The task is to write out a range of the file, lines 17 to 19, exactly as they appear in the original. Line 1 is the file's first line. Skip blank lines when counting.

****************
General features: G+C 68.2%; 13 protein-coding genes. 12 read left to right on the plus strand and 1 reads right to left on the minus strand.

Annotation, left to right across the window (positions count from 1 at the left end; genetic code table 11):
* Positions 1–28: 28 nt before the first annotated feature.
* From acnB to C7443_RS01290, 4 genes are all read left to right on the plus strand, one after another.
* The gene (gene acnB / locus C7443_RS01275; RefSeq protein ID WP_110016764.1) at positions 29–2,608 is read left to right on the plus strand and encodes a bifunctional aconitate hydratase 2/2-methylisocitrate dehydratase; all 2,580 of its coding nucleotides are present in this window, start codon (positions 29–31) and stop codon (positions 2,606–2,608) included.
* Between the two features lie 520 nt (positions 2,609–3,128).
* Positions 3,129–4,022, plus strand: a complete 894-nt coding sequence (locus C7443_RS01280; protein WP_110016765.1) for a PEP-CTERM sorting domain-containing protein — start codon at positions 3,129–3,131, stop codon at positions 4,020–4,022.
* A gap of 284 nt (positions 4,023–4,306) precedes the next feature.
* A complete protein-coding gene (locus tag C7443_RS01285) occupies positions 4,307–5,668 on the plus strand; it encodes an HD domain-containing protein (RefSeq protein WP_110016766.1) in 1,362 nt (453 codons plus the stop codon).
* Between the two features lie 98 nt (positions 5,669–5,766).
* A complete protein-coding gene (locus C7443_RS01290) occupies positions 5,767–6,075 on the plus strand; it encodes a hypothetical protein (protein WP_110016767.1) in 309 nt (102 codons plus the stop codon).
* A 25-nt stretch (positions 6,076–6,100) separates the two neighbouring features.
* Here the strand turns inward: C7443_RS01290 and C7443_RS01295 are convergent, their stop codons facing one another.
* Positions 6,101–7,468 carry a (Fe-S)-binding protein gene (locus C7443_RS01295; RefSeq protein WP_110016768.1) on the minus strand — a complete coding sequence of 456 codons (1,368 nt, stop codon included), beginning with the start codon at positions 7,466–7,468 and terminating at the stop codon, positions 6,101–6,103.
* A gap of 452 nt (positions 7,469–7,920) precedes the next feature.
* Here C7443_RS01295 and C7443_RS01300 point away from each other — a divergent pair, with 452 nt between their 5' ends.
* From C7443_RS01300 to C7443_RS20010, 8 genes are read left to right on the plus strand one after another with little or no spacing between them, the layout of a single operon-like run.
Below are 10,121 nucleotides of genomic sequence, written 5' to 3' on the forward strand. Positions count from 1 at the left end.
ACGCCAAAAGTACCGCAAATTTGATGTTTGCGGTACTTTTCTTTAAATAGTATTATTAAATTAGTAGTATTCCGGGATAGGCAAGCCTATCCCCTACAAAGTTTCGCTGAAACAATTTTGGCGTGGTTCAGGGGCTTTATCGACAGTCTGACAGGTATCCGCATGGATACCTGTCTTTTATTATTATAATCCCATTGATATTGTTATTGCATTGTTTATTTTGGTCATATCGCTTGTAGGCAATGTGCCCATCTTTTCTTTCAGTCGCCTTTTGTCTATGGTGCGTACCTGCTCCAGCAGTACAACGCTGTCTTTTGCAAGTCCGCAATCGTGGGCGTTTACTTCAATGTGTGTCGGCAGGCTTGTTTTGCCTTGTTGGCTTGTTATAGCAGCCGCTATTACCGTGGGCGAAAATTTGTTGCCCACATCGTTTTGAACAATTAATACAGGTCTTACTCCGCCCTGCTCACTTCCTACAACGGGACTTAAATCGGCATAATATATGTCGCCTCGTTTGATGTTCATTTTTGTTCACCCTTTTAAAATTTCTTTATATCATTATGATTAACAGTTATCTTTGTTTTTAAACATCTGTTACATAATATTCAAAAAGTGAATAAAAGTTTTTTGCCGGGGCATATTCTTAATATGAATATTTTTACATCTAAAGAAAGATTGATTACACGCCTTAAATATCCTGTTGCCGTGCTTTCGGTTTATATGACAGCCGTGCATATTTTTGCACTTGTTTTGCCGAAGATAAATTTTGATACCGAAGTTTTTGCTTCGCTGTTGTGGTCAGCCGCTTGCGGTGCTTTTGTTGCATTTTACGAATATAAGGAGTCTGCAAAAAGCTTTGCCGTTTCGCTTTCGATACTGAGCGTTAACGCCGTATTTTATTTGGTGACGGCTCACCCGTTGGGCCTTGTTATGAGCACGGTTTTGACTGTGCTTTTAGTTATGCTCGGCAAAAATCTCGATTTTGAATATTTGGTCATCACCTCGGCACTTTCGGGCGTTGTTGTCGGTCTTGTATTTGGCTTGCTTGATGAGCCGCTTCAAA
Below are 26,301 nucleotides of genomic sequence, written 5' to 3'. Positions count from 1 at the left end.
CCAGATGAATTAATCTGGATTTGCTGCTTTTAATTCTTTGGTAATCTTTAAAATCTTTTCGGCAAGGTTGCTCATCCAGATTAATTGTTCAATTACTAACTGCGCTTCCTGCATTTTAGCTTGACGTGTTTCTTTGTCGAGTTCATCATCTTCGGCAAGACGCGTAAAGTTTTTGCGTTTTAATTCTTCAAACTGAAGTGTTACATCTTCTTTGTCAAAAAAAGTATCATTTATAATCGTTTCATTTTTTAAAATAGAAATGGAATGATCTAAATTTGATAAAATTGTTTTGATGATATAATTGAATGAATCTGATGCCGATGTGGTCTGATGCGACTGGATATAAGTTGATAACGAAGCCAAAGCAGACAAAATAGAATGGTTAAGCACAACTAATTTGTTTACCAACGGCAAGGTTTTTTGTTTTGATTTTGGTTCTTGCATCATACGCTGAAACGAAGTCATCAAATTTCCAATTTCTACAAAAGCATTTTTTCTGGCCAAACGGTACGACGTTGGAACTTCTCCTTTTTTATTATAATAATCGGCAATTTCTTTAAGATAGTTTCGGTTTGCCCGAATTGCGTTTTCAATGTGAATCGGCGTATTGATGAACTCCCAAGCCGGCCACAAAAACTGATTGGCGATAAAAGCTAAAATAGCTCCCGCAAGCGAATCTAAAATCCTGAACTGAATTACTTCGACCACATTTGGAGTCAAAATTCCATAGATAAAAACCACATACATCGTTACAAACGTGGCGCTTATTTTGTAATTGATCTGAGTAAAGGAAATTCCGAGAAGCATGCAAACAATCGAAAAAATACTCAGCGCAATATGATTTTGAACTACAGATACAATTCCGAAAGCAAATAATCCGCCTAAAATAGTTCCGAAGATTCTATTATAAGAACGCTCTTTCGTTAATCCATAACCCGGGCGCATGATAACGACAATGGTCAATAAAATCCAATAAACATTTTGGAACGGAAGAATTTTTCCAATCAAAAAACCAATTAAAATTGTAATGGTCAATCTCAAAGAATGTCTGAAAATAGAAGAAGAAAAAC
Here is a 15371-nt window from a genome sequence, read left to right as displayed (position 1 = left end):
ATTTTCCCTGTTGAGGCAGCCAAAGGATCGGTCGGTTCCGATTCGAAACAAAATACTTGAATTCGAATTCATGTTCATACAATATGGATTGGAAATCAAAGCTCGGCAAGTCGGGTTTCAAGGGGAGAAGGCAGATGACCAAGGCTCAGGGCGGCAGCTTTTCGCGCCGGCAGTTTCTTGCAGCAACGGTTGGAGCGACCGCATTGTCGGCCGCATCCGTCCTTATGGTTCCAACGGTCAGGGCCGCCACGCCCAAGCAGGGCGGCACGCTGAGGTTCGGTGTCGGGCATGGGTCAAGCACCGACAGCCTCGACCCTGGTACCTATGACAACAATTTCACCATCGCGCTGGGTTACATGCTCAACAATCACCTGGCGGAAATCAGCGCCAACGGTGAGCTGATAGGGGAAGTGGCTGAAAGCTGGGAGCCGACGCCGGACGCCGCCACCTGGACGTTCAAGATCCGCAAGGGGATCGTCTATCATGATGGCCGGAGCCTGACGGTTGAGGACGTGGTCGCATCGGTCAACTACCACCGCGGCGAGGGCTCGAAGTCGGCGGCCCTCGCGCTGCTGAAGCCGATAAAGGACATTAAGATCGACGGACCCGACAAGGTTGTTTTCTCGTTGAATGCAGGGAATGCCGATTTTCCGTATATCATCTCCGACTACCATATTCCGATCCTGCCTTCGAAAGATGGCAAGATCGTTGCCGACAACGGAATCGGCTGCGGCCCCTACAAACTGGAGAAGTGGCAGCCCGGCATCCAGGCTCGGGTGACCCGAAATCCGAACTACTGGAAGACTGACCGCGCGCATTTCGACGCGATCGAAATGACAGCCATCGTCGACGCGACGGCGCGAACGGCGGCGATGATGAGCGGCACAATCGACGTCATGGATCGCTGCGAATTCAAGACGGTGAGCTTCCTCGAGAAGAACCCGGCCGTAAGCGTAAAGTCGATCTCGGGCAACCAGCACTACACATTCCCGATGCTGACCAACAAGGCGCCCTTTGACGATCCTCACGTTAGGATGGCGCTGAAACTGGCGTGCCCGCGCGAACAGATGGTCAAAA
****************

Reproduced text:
* From C7443_RS01300 to C7443_RS20010, 8 genes are read left to right on the plus strand one after another with little or no spacing between them, the layout of a single operon-like run.
Below are 10,121 nucleotides of genomic sequence, written 5' to 3' on the forward strand. Positions count from 1 at the left end.
ACGCCAAAAGTACCGCAAATTTGATGTTTGCGGTACTTTTCTTTAAATAGTATTATTAAATTAGTAGTATTCCGGGATAGGCAAGCCTATCCCCTACAAAGTTTCGCTGAAACAATTTTGGCGTGGTTCAGGGGCTTTATCGACAGTCTGACAGGTATCCGCATGGATACCTGTCTTTTATTATTATAATCCCATTGATATTGTTATTGCATTGTTTATTTTGGTCATATCGCTTGTAGGCAATGTGCCCATCTTTTCTTTCAGTCGCCTTTTGTCTATGGTGCGTACCTGCTCCAGCAGTACAACGCTGTCTTTTGCAAGTCCGCAATCGTGGGCGTTTACTTCAATGTGTGTCGGCAGGCTTGTTTTGCCTTGTTGGCTTGTTATAGCAGCCGCTATTACCGTGGGCGAAAATTTGTTGCCCACATCGTTTTGAACAATTAATACAGGTCTTACTCCGCCCTGCTCACTTCCTACAACGGGACTTAAATCGGCATAATATATGTCGCCTCGTTTGATGTTCATTTTTGTTCACCCTTTTAAAATTTCTTTATATCATTATGATTAACAGTTATCTTTGTTTTTAAACATCTGTTACATAATATTCAAAAAGTGAATAAAAGTTTTTTGCCGGGGCATATTCTTAATATGAATATTTTTACATCTAAAGAAAGATTGATTACACGCCTTAAATATCCTGTTGCCGTGCTTTCGGTTTATATGACAGCCGTGCATATTTTTGCACTTGTTTTGCCGAAGATAAATTTTGATACCGAAGTTTTTGCTTCGCTGTTGTGGTCAGCCGCTTGCGGTGCTTTTGTTGCATTTTACGAATATAAGGAGTCTGCAAAAAGCTTTGCCGTTTCGCTTTCGATACTGAGCGTTAACGCCGTATTTTATTTGGTGACGGCTCACCCGTTGGGCCTTGTTATGAGCACGGTTTTGACTGTGCTTTTAGTTATGCTCGGCAAAAATCTCGATTTTGAATATTTGGTCATCACCTCGGCACTTTCGGGCGTTGTTGTCGGTCTTGTATTTGGCTTGCTTGATGAGCCGCTTCAAA